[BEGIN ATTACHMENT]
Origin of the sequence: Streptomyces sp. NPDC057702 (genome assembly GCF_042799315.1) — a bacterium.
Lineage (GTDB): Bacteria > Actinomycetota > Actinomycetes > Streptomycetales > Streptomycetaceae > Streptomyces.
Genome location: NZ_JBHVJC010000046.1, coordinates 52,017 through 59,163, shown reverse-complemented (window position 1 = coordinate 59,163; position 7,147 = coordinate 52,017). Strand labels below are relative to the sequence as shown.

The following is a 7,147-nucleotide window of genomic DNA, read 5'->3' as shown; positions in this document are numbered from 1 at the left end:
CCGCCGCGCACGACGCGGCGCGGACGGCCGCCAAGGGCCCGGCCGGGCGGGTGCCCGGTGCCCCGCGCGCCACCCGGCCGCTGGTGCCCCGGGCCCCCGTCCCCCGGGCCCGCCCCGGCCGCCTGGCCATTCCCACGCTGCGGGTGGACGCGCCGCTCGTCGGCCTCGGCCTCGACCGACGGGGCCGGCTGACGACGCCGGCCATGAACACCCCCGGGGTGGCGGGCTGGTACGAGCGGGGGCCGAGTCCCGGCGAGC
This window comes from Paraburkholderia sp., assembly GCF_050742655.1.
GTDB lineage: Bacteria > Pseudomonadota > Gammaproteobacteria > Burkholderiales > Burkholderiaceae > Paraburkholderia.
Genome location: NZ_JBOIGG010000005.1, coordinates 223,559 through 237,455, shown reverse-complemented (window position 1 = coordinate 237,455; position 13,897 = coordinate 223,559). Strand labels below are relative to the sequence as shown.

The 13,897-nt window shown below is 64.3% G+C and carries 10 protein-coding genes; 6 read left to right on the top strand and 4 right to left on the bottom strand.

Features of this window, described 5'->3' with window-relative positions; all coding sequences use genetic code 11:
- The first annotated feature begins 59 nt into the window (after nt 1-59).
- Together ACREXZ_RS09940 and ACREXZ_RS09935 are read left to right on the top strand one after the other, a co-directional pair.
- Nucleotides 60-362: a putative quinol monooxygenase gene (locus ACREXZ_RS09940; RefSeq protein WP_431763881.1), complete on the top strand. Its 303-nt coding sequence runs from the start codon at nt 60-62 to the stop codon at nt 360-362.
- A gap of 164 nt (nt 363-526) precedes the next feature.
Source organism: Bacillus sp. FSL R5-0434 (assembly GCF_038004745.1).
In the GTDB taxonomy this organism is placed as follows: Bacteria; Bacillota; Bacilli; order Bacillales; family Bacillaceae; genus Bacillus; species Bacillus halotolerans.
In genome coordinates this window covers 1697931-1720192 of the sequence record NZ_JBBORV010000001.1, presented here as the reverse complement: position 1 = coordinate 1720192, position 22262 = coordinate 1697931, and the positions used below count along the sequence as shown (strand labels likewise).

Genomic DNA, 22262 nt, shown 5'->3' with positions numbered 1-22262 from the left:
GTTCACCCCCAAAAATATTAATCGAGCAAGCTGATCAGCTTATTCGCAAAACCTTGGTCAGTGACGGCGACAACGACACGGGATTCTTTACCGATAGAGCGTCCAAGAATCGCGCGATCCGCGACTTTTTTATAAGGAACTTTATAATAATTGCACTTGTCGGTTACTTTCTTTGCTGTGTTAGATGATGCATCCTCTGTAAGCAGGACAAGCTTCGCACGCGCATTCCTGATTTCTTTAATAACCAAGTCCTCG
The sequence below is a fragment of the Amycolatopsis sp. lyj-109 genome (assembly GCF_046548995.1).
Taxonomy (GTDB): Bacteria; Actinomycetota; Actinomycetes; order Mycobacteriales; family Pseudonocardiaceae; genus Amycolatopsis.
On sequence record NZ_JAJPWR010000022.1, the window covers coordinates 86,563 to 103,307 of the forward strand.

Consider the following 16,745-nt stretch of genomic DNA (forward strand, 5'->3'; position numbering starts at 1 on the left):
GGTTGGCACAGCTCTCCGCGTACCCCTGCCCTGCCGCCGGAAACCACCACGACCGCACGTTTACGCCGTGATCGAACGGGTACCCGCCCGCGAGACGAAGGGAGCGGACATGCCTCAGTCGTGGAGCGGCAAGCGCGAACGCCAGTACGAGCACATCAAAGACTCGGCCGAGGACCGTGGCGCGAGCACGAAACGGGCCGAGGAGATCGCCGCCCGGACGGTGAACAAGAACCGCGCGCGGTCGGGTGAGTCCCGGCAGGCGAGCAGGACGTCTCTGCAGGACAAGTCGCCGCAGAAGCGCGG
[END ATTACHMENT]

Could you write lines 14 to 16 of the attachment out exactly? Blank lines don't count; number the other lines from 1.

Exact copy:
- A gap of 164 nt (nt 363-526) precedes the next feature.
Source organism: Bacillus sp. FSL R5-0434 (assembly GCF_038004745.1).
In the GTDB taxonomy this organism is placed as follows: Bacteria; Bacillota; Bacilli; order Bacillales; family Bacillaceae; genus Bacillus; species Bacillus halotolerans.